In the News
GEN News: Guide RNA Gears of the CRISPR/Cas9 Machine Detailed
Although the CRISPR/Cas9 gene editing system is in wide use, its molecular basis still needs to be better understood. Of particular interest are molecular details that could account for the interactions between Cas9 and guide RNAs.
NPR: In Hopes of Fixing Faulty Genes, One Scientist Starts With the Basics
Whether they admit it or not, many (if not most) scientists secretly hope to get a call in October informing them they've won a Nobel Prize. But I've talked to a lot of Nobel laureates, and they are unanimous on one point: None of them pursued a research topic with the intention of winning the prize.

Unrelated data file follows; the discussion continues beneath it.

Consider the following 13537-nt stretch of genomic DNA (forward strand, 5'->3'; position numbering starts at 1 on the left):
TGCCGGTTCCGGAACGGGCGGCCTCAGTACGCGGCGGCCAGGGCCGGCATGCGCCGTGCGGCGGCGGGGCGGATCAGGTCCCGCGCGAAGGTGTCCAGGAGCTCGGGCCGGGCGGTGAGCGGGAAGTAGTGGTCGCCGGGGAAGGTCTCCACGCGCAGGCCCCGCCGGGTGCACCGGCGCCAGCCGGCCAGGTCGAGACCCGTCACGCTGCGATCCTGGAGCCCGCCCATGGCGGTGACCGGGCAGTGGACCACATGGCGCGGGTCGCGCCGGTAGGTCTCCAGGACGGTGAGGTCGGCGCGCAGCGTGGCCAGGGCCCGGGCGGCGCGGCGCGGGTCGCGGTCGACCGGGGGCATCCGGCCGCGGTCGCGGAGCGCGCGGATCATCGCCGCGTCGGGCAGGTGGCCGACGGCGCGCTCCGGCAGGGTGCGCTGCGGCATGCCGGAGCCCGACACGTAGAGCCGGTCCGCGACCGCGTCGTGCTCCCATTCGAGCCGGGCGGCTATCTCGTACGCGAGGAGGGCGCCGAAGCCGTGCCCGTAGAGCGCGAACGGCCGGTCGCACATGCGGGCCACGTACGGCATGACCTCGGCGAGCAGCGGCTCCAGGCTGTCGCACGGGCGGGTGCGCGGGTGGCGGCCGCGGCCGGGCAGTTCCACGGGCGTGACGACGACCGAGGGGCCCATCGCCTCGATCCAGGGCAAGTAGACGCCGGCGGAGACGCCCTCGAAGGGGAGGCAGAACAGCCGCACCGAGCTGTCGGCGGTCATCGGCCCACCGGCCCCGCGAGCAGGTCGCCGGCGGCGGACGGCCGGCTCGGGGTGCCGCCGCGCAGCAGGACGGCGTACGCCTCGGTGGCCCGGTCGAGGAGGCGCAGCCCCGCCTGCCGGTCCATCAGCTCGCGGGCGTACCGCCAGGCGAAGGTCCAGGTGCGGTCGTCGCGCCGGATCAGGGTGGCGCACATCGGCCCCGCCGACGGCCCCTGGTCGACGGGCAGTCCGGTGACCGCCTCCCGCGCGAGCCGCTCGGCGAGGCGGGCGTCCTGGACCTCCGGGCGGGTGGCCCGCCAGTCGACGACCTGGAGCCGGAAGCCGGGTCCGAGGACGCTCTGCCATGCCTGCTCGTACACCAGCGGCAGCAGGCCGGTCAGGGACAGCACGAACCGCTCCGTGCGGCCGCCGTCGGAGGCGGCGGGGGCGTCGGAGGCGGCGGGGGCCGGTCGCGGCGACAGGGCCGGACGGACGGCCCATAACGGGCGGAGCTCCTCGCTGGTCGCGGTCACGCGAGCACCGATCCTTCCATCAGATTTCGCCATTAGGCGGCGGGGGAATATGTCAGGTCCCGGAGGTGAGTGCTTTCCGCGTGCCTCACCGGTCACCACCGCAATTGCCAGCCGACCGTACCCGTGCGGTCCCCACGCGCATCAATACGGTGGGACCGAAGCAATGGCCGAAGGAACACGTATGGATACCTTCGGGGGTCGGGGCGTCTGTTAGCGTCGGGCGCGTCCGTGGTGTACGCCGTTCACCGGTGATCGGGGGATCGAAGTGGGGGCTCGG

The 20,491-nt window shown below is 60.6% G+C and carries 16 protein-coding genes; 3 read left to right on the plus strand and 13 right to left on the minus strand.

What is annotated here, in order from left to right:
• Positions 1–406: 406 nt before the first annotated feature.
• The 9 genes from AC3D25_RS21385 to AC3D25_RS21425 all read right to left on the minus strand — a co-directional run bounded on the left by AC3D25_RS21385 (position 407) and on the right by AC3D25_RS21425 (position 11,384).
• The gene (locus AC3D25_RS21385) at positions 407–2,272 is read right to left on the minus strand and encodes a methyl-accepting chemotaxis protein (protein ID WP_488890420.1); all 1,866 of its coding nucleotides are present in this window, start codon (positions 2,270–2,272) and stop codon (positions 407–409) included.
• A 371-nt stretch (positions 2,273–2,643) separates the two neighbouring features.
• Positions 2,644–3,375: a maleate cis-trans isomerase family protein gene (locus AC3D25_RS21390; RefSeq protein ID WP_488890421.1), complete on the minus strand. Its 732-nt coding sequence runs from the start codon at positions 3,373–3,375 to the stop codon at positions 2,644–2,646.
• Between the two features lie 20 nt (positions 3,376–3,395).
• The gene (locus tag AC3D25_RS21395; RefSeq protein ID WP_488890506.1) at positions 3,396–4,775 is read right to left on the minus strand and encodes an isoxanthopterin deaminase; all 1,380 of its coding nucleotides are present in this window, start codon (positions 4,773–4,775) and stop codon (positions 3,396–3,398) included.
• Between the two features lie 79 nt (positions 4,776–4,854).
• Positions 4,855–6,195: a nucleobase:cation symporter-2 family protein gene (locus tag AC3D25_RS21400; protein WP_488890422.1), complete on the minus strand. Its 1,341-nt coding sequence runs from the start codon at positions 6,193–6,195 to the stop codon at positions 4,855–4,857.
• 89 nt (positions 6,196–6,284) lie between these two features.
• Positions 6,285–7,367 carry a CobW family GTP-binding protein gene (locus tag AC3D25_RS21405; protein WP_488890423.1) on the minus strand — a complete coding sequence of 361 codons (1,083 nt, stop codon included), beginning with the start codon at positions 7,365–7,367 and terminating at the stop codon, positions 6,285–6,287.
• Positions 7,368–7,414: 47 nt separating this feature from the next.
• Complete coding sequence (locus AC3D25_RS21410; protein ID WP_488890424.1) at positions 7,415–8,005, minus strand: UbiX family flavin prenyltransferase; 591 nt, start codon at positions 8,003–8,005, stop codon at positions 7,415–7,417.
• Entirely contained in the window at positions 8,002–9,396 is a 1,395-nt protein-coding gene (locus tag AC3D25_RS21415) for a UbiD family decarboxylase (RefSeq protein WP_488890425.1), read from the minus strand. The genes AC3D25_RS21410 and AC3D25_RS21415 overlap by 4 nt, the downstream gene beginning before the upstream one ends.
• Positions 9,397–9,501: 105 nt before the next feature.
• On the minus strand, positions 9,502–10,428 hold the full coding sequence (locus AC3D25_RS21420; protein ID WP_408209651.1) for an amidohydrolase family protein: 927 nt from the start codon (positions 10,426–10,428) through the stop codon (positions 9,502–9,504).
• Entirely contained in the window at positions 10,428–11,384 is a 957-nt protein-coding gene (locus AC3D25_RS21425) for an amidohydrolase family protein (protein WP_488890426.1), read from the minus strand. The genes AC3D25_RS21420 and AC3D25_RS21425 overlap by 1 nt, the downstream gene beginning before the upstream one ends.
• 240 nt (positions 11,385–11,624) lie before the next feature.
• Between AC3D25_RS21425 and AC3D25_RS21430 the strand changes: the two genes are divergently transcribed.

KQED: Janet Napolitano Hopes UC Can Cash In on Companies, Not Just Research
When Google went public, Stanford University made millions. The windfall came because Stanford had equity: not only Google’s intellectual property but also the company itself. This kind of direct investment in a startup was not allowed at the University of California — that is, until now.
PR Newswire: Jennifer Doudna, Ph.D., and Emmanuelle Charpentier, Ph.D., Win 2014 Dr. Paul Janssen Award for Biomedical Research
Their collaboration led to the discovery of a new method for precisely manipulating genetic information in ways that should produce new insights in health and disease, and may lead to the discovery of new targets for drug development.
Forbes: Gene Therapy's Big Comeback
Elliott Sigal earned a reputation at Bristol-Myers Squibb as one of the drug industry’s best research chiefs. His bets on risky technologies like cancer immunotherapy and new types of diabetes drugs helped Bristol turn from a laggard into a growth stock. But there was one technology he wouldn’t touch: gene therapy, which tries to use engineered viruses to defeat disease at the DNA level.